And just in case anyone is worried, this relates to a period of intense stress in the past, and other situations that have been ongoing. Mark ordered this ages ago, and my continuing avoidance of stabbing is worth celebrating.
Am hoping the toys I put in my Mighty Ape shopping cart are delivered tonight.
I just turned 46. It’s not so bad. I’m full of gratitude for the life I am able to live right now. Still terribly fond of Mark, so blessed to be mama to the best kid in the world, and doing fulfilling work, both in my volunteer role, and in in actual paid employment.
Yesterday, I taught a knitting class and had great feedback.
This morning, I finally taught Inigo how to knit (he learned to spin at the end of last month).
And this afternoon I published my first ever pattern on Ravelry – it’s nothing complicated, but great fun, and a good beginning project for a learner.
Next weekend we have Woolfest – the third annual pop up fibre market in Auckland, and the second one since I tok over as area delegate. Festival went off with nary a hitch, and for the first time eve, Inigo seems to not only be enjoying school, he has great friends, and he seems to be heading for some positive academic results for the first time.
I hope all is well with you too.
Over the holidays I was discussing with family and friends what makes a good celebrant. When I was married in 2004, our celebrant was very “hands off”, and I practically had to beg him to do a rehearsal with us. At the time, I felt like I needed a little more guidance and hand holding than he gave us. Don’t get me wrong, he was very professional, and performed the ceremony beautifully. But I was left feeling a little lost through the process.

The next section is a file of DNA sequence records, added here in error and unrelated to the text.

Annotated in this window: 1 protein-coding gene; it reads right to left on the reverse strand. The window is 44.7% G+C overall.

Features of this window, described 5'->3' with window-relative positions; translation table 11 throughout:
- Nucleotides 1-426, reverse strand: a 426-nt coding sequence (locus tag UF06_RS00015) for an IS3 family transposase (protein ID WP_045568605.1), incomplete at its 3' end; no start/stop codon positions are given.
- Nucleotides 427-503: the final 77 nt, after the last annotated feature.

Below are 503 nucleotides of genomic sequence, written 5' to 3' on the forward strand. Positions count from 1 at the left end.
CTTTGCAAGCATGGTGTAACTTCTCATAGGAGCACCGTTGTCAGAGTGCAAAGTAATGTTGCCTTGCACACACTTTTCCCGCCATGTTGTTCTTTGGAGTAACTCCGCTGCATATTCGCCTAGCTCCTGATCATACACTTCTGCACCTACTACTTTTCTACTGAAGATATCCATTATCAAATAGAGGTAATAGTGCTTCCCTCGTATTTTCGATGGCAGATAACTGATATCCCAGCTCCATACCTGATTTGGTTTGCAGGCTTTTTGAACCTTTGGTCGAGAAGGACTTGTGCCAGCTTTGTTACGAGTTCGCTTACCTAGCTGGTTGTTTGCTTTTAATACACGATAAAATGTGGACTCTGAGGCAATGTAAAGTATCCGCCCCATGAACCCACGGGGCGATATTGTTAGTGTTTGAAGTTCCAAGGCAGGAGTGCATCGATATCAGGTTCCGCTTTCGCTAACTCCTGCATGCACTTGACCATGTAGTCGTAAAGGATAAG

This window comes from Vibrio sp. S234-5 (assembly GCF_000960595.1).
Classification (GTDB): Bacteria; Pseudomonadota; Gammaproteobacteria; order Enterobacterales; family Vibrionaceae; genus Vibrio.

What I needed, was a celebrant that was willing to patiently walk us through all the documentation, and help us to make choices about our ceremony. As it was, we wrote our entire ceremony ourselves! Back then, we didn’t have the moitum in the ceremony, and our vows were said in rhyming couplets in the style of Dr Seuss. It worked, we are still happily married, and though it felt a bit rough and ready at the time, it worked.
I mentioned my feelings about the celebrant, and my brother in law said that he thought that style of celebrant was brilliant! “You don’t need all that hand holding, just do the paperwork and say your words” seem to sum up how he felt.
There are hundreds of blog posts giving advice about how to choose your celebrant, but this “personal style” or “service level” can be very difficult to establish over the phone.
What is important to you in a celebrant? Below are some attributes you might like to consider before you pick up the phone.
– personal style and flair
– level of service (how many weddings per weekend?)
– connection (do you feel comfortable with them)
– availability for rehearsals etc
– will they work with you to write the prefect ceremony, or do it for you?
If you don’t need extra support, tell your celebrant. And if you do, make sure you choose a celebrant that will take the time to make sure that your wedding goes smoothly, right down to every detail.
Adam and Andrea are friends that I have known for years – since before Inigo was born and we used to go to a pub in Newtown for a knitting group.
They bought a house, and renovated. They planned to start a family, and planned a more extensive renovation. But first, a wedding.
Very soon afterwards, they found out they were expecting. Twins!
Yesterday, we had a visit from them, Owen and Olivia are now two and a half, clever, chatty and adorable.
A simple reminder of the wonderful work I am lucky enough to do.
– from my iPhone